Bernanke succeeded Greenspan as head of the Federal Reserve in 2006 and was immediately briefed on the workings of the F.R.C.M.W.A. "And at that time," he says, "the Iraq War had really hit the wall and the guys whose bright idea that was were not in very great demand, so there were all these neo con geniuses roaming the halls of the White House, starting crap games and weeping. So I thought to myself, these are guys who were brought in for their understanding of foreign policy and national defense, and when a bunch of lunatics from Saudi Arabia staged a terrorist attack on American soil, their big master plan was, we should find a country in the Middle East that has no connection to these nut jobs and where there's a tin horn dictator who won't even let them set a toe inside the country, and invade that place, and topple the government, and create such chaos that everybody there hates our guts, and the lunatics who attacked us can roll in for the first time ever and use it as their farm team, that'll show 'em. I got to thinking, wow, what would a bunch of minds like that do with a subject like courtship strategy? So I told Paul Wolfowitz, Doug Feith, Condalleezza Rice, and Richard Perle that it was vital to our national interests that I had spec scripts for romantic comedies from each of them on my desk within the week, and within four hours Feith turns in the screenplay of Failure to Launch!" The scripts are produced under pseudonyms. It turned out that Rice, who prepared for the assignment by buying a box set of Love, American Style, had a sense of farce structure just rudimentary enough in its general level of competence that her scripts have a chance of being slightly better than bearable. Bernanke sells them to Jennifer Lopez's company.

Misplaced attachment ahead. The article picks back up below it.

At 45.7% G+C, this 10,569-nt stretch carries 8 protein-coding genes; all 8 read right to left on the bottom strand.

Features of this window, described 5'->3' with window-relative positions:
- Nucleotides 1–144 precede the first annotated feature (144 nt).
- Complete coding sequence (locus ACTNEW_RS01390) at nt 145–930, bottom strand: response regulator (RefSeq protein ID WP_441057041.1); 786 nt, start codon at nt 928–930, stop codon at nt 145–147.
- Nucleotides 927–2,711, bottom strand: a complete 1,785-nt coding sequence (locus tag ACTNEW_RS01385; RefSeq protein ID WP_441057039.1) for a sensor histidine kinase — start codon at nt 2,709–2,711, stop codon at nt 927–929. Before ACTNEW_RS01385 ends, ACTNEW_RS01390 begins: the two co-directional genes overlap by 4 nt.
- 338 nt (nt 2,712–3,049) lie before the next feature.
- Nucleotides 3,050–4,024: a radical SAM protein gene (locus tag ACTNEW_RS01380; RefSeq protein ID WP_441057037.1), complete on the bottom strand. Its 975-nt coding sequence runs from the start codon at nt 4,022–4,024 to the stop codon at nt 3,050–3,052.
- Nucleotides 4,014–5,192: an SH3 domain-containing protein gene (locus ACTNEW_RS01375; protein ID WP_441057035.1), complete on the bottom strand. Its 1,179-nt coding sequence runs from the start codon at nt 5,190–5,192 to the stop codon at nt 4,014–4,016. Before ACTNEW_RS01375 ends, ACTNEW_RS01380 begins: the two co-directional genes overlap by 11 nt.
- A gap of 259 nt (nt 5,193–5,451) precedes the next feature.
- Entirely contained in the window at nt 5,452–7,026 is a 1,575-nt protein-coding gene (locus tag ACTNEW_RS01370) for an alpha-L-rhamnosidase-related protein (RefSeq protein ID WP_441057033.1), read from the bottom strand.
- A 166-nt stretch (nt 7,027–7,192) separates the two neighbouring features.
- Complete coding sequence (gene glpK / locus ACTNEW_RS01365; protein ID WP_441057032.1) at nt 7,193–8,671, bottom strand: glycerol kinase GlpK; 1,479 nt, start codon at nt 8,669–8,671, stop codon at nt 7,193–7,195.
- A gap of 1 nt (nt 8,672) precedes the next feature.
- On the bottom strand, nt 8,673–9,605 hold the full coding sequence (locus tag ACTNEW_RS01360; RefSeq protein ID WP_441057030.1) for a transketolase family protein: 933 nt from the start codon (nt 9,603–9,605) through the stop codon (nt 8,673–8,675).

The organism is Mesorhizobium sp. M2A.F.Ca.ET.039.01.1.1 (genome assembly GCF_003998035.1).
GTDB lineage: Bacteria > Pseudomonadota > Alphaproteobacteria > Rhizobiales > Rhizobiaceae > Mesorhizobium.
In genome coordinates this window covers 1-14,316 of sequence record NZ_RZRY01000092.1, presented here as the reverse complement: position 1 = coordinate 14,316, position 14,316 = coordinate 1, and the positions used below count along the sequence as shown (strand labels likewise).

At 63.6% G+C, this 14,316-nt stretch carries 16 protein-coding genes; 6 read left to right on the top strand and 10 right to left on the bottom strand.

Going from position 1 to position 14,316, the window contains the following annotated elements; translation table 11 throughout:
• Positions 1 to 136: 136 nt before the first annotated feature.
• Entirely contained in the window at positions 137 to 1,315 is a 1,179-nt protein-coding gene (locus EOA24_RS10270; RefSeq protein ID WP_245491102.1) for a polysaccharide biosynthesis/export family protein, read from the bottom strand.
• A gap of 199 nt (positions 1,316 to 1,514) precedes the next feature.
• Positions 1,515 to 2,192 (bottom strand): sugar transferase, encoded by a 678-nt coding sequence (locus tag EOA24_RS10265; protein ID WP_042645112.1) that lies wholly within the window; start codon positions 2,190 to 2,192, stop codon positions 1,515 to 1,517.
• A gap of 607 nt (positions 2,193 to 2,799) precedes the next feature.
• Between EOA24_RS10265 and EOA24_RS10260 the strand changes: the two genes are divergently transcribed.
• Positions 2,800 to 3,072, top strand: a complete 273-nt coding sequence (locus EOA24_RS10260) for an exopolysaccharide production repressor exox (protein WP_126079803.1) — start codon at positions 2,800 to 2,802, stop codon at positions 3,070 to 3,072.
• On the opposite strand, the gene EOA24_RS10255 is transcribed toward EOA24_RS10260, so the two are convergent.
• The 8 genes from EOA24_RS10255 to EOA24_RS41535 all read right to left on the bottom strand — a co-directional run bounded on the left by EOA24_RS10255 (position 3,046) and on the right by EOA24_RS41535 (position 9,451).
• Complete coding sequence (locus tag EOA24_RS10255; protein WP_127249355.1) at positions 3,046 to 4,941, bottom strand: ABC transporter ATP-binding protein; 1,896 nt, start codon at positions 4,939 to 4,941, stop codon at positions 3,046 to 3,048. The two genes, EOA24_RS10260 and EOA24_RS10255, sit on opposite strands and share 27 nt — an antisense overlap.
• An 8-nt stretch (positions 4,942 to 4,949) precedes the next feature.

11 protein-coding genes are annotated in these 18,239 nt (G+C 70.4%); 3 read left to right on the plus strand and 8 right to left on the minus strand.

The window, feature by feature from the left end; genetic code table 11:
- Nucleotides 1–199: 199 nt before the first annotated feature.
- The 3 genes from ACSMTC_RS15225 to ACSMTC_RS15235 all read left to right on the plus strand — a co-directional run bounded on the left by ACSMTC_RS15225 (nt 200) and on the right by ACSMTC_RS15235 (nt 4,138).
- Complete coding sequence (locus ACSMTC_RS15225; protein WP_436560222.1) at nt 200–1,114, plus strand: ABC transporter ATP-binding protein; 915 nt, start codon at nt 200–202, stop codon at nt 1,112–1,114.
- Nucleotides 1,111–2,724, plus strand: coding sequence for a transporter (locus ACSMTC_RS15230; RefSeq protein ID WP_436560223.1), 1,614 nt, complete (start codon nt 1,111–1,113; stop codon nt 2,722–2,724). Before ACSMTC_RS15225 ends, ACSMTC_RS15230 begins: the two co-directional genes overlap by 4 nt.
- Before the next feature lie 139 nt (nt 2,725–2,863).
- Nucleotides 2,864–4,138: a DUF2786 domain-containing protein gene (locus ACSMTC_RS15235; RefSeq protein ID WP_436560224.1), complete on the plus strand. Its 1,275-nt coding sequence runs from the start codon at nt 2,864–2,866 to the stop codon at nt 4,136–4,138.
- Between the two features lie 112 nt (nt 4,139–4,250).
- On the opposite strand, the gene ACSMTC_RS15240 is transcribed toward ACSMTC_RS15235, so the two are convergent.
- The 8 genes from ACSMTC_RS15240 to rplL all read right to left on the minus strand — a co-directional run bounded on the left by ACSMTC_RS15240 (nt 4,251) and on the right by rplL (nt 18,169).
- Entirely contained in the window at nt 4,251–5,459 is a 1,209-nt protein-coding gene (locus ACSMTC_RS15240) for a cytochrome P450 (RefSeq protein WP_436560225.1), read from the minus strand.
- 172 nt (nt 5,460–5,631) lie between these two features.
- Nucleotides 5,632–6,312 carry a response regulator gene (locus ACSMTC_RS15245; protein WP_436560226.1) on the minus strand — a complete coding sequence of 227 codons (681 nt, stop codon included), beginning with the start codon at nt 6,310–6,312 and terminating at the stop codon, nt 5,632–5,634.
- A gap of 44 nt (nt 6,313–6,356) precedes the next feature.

I note that neither McConaughey nor Hudson has yet made a film with the third working headliner of the F.R.C.M.W.A., Jennifer Aniston. Is that a matter of just never finding the right script.

"Actually," says Bernanke, "that's kind of a soft spot around here, because while Jennifer is a very important member of the Administration, she doesn't know that she's in the Administration. Along Came Polly, The Break-Up, Marley & Me--she thinks they're all real movies. And we humor her because she's such a valuable member of the team. You see, the scripts that Jennifer does, they aren't generated in-house. Somebody trying to do his best actually wrote them, but they're absolutely F.R.C.M.W.A.-quality. Jennifer herself picked them out from the pile; she has the most unerring instincts for what it is we do. We like to this of her," Bernanke beams, "as our little truffle-hunting friend."